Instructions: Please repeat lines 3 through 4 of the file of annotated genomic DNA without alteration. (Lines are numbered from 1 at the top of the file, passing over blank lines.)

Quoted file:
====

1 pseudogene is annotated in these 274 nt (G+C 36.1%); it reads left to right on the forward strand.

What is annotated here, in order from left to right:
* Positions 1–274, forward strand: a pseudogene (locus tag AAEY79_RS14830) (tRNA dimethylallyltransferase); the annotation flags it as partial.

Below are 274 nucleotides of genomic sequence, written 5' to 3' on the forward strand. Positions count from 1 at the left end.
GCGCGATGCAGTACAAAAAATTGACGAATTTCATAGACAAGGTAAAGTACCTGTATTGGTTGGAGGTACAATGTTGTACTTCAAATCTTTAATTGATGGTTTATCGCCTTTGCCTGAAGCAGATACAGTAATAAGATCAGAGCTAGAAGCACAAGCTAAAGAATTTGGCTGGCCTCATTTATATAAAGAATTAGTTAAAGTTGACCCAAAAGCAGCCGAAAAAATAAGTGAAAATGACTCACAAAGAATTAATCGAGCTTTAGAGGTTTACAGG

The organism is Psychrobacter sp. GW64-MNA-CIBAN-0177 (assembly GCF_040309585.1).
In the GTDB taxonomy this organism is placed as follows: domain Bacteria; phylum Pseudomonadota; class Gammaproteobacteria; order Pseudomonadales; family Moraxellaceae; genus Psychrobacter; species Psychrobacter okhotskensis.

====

* Positions 1–274, forward strand: a pseudogene (locus tag AAEY79_RS14830) (tRNA dimethylallyltransferase); the annotation flags it as partial.

Below are 274 nucleotides of genomic sequence, written 5' to 3' on the forward strand. Positions count from 1 at the left end.